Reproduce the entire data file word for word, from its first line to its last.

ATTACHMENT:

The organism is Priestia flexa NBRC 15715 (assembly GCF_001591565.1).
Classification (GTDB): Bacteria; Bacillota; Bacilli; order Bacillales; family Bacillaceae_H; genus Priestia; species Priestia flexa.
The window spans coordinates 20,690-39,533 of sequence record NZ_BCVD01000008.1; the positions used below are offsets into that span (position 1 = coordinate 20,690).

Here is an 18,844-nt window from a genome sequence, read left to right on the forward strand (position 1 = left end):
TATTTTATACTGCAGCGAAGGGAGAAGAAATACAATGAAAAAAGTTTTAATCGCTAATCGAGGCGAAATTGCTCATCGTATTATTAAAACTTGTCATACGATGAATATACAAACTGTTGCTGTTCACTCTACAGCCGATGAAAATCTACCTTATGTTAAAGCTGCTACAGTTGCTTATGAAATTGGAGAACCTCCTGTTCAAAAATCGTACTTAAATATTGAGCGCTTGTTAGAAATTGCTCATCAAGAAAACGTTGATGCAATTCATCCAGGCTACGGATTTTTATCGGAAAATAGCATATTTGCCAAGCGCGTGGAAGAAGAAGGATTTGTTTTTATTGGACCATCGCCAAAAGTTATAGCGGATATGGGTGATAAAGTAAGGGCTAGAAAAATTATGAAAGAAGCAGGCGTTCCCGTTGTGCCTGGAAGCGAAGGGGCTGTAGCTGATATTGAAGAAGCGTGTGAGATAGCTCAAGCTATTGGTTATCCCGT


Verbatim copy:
The organism is Priestia flexa NBRC 15715 (assembly GCF_001591565.1).
Classification (GTDB): Bacteria; Bacillota; Bacilli; order Bacillales; family Bacillaceae_H; genus Priestia; species Priestia flexa.
The window spans coordinates 20,690-39,533 of sequence record NZ_BCVD01000008.1; the positions used below are offsets into that span (position 1 = coordinate 20,690).

Here is an 18,844-nt window from a genome sequence, read left to right on the forward strand (position 1 = left end):
TATTTTATACTGCAGCGAAGGGAGAAGAAATACAATGAAAAAAGTTTTAATCGCTAATCGAGGCGAAATTGCTCATCGTATTATTAAAACTTGTCATACGATGAATATACAAACTGTTGCTGTTCACTCTACAGCCGATGAAAATCTACCTTATGTTAAAGCTGCTACAGTTGCTTATGAAATTGGAGAACCTCCTGTTCAAAAATCGTACTTAAATATTGAGCGCTTGTTAGAAATTGCTCATCAAGAAAACGTTGATGCAATTCATCCAGGCTACGGATTTTTATCGGAAAATAGCATATTTGCCAAGCGCGTGGAAGAAGAAGGATTTGTTTTTATTGGACCATCGCCAAAAGTTATAGCGGATATGGGTGATAAAGTAAGGGCTAGAAAAATTATGAAAGAAGCAGGCGTTCCCGTTGTGCCTGGAAGCGAAGGGGCTGTAGCTGATATTGAAGAAGCGTGTGAGATAGCTCAAGCTATTGGTTATCCCGT